both a quantitative (e.g. food restriction) and a qualitative (e.g.
overconsumption of toxic wastes) deterioration of food supply
(Scheiring et al., 1984; Botella et al., 1985; Borash et al., 1998) as
well as inter-individual scramble competition. Crowding can thus
be considered as a complex multifactorial stressor.
While crowding can be deleterious to insects, it can also have
positive effects, sometimes viewed as Allee effects (Wertheim et al.,
2002). Several studies have reported increased lifespan (e.g. Miller
and Thomas, 1958; Lints and Lints, 1969; Zwaan et al., 1991;
Dudas and Arking, 1995; Shenoi et al., 2016), enhanced starvation
tolerance (Mueller et al., 1993), increased additive genetic variance
(Imasheva and Bubliy, 2003) or elimination of fungal growth
(Wertheim et al., 2002) under crowded conditions. However, some
of these effects remain controversial as a result of inconsistent
observations or limited experimental support (Baldal et al., 2005;
Moghadam et al., 2015).
In the wild, crowding occurs in ephemeral and isolated habitats;
for example, rotting fruits, where fruit fly larvae are forced to cope
with multiple stressors, including thermal stress (see Feder et al.,
1997; Warren et al., 2006). Several authors have reported that heat
stress tolerance could be promoted by crowding in Drosophila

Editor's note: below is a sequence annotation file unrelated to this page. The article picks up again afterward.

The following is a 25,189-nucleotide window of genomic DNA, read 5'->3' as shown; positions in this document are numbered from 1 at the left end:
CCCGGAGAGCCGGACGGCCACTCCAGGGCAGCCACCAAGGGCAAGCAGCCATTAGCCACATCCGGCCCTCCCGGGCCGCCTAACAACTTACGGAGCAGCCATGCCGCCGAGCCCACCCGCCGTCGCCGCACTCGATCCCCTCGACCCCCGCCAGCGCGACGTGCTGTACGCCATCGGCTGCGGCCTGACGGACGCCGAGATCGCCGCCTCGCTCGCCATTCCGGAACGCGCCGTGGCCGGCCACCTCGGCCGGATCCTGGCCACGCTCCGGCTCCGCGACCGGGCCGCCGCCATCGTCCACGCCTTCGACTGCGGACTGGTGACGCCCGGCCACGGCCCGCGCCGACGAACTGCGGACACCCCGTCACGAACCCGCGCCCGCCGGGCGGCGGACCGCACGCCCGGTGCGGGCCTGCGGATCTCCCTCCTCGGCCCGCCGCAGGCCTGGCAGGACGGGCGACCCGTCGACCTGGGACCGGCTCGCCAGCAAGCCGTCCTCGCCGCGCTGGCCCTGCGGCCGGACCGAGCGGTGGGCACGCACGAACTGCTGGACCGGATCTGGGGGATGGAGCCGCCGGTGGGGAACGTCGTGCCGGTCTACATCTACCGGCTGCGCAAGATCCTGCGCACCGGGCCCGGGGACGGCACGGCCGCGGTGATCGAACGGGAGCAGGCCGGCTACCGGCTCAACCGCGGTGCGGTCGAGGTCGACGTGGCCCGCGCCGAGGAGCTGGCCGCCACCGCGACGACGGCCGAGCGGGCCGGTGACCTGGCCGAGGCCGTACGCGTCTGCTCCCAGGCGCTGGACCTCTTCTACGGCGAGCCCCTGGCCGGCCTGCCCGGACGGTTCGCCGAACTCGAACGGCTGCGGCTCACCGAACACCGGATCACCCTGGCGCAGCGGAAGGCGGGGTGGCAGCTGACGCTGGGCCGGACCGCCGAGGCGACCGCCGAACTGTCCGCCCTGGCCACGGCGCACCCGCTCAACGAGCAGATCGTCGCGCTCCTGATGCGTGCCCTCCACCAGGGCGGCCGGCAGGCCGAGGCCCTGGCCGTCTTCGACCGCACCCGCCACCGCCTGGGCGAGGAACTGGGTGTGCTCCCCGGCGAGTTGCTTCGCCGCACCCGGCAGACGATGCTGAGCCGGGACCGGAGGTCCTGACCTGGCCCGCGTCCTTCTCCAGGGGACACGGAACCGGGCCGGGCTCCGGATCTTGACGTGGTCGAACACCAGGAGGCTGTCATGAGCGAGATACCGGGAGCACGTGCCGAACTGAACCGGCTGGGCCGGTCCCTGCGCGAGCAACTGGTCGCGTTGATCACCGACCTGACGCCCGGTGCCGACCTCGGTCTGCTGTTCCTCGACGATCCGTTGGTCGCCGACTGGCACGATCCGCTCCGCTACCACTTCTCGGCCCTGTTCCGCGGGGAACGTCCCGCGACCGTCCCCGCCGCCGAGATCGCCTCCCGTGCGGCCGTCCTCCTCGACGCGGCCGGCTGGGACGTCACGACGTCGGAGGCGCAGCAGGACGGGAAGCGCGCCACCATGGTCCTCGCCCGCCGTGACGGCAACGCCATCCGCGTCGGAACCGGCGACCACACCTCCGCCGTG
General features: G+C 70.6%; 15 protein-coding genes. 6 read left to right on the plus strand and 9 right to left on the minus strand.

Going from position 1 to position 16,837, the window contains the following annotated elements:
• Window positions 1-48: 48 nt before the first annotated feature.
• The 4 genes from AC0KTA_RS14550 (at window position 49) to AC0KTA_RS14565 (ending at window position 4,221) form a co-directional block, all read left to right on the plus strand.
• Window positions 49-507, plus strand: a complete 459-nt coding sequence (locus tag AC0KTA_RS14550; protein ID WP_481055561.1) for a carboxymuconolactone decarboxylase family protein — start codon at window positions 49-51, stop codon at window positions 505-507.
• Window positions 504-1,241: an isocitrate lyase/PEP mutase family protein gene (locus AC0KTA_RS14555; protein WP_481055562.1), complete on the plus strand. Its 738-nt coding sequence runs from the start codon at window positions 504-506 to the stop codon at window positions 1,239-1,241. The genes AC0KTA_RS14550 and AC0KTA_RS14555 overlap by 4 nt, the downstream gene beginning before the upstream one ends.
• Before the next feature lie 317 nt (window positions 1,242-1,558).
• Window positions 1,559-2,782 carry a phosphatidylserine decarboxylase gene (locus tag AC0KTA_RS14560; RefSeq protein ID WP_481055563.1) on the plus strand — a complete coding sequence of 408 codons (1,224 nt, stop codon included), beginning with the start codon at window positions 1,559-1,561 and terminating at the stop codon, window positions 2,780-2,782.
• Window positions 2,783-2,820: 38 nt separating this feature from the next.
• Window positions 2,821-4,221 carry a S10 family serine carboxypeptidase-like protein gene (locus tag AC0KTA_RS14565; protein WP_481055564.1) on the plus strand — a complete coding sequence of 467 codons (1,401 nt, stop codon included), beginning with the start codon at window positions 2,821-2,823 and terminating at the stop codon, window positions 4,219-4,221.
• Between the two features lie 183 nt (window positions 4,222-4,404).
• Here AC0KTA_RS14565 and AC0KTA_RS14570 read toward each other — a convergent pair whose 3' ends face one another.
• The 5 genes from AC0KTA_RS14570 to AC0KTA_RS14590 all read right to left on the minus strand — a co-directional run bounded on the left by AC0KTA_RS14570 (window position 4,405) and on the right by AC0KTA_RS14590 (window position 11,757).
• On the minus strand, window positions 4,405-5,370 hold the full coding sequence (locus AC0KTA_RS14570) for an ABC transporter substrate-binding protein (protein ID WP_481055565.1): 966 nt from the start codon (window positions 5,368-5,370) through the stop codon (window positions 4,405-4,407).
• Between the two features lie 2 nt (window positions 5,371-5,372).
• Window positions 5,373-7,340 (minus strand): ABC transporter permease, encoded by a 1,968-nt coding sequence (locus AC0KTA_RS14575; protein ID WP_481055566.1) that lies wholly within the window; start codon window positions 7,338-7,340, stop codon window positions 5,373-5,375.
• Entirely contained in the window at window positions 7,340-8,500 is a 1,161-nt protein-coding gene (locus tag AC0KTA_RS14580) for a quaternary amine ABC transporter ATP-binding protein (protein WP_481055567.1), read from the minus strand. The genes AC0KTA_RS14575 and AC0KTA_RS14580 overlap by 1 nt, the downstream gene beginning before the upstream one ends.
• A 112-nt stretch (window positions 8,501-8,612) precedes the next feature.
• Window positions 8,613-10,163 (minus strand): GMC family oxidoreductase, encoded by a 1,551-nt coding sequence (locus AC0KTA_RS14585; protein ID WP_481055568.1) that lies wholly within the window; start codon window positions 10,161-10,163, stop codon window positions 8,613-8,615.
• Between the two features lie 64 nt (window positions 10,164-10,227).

adults (Quintana and Prevosti, 1990; Bubli et al., 1998; Sørensen
and Loeschcke, 2001; Arias et al., 2012), while other studies
reported no effect (Oudman et al., 1988) or even decreased stress
tolerance (Loeschcke et al., 1994). These discrepancies may result
from different methodological approaches among studies, and from
the focus on adult stage despite the fact that crowding occurs at the
larval stage and thus primarily affects larvae.
Hypotheses to explain the promoting effect of crowding on heat
tolerance are diverse. For example, Quintana and Prevosti (1990)
proposed the existence of a close pleiotropism between lifespan
traits and thermal stress traits, Bubli et al. (1998) suggested that
metabolic alterations could be responsible for enhanced heat
knockdown resistance at high densities, and Loeschcke et al.
(1994) argued that size/surface ratio variations may affect
thermotolerance. Sørensen and Loeschcke (2001) first tested the
existence of mechanistic links between crowding and thermal
stress tolerance. These authors observed small but significant
larval heat-shock protein 70 (HSP70) up-regulation correlated with
enhanced heat stress tolerance of adults raised under high larval
density. This induction of stress-related proteins could be triggered
by increased amount of toxic waste, like urea, produced by larvae
during intense crowding (Botella et al., 1985), urea being known
as a protein denaturant (Yancey and Somero, 1980; Somero and
Yancey, 1997). Larval crowding can also induce activation of the
antioxidant defense system (Dudas and Arking, 1995), involving
ubiquitous genes from the cellular stress response able to limit the
detrimental effects of many stressors (Kültz, 2005). More recently,
a study found that larval crowing affected lipid profiles
(Moghadam et al., 2015); the study provides a putative, yet
1

Journal of Experimental Biology

Youn Henry1, David Renault1,2 and Hervé Colinet1, *